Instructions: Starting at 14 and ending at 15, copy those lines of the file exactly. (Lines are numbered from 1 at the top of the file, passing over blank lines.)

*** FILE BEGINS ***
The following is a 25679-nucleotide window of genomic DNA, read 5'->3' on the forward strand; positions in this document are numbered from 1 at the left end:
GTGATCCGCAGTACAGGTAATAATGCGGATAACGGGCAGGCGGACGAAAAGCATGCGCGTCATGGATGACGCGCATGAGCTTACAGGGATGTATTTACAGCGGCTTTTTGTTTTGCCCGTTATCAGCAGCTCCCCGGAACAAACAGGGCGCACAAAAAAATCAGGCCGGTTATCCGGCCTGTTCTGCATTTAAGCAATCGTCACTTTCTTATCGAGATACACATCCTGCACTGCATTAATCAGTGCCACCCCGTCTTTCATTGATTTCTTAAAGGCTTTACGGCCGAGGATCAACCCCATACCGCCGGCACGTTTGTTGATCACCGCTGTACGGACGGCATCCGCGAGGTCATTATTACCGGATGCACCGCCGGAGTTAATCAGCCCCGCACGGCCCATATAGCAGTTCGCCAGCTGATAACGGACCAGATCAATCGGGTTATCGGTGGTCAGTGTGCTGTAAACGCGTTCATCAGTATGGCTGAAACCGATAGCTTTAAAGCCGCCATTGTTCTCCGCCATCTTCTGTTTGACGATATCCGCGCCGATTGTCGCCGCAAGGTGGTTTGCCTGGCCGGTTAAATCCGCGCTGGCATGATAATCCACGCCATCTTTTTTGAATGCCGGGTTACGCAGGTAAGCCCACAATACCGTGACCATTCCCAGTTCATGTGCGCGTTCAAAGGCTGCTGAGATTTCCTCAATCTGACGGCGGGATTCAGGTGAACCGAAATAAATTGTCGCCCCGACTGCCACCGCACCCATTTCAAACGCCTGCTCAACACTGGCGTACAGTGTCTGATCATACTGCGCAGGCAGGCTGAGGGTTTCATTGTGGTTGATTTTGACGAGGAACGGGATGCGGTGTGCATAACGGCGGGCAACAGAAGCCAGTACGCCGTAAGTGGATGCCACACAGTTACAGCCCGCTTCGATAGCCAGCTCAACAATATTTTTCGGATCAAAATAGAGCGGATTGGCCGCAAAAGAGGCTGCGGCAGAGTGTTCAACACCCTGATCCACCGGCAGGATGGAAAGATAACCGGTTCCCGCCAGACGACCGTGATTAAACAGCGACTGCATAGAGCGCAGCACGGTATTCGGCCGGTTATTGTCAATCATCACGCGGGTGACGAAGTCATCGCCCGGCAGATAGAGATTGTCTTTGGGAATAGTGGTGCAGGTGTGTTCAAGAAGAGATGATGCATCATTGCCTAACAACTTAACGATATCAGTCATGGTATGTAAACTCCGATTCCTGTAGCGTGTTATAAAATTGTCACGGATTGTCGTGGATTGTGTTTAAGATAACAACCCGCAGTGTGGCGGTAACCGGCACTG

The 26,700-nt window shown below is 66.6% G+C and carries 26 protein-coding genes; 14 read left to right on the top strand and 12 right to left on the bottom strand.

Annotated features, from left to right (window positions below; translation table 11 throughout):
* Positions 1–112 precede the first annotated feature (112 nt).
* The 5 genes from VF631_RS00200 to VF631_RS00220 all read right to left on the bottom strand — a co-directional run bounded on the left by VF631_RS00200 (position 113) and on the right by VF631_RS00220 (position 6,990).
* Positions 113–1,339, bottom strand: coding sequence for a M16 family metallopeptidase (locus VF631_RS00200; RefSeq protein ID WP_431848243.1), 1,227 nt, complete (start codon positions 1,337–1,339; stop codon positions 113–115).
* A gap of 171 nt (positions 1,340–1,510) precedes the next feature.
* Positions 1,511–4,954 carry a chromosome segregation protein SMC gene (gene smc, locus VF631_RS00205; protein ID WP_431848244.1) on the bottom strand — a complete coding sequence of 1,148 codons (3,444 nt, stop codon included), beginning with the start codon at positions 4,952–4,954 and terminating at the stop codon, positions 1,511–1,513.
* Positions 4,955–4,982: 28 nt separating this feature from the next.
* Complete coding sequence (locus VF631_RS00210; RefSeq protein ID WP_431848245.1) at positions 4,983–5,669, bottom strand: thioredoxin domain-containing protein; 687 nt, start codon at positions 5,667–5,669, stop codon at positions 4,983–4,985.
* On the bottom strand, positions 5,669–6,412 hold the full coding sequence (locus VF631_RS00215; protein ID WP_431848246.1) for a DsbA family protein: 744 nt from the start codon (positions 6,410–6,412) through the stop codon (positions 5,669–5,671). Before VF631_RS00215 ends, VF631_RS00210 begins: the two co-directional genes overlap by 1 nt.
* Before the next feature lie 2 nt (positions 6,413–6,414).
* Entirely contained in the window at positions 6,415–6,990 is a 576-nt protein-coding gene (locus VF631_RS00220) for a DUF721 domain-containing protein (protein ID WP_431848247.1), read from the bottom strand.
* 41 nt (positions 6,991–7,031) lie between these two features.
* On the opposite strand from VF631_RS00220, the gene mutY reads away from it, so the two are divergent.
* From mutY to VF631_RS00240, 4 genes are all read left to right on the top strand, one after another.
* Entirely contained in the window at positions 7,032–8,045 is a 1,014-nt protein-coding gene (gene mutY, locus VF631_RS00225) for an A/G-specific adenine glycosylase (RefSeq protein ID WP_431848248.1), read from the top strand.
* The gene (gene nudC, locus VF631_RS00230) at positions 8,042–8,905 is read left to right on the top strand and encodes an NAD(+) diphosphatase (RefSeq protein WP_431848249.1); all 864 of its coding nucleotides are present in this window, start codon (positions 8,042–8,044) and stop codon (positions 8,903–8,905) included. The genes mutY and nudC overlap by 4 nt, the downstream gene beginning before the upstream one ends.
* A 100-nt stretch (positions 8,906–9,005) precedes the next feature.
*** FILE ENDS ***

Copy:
* Entirely contained in the window at positions 6,415–6,990 is a 576-nt protein-coding gene (locus VF631_RS00220) for a DUF721 domain-containing protein (protein ID WP_431848247.1), read from the bottom strand.
* 41 nt (positions 6,991–7,031) lie between these two features.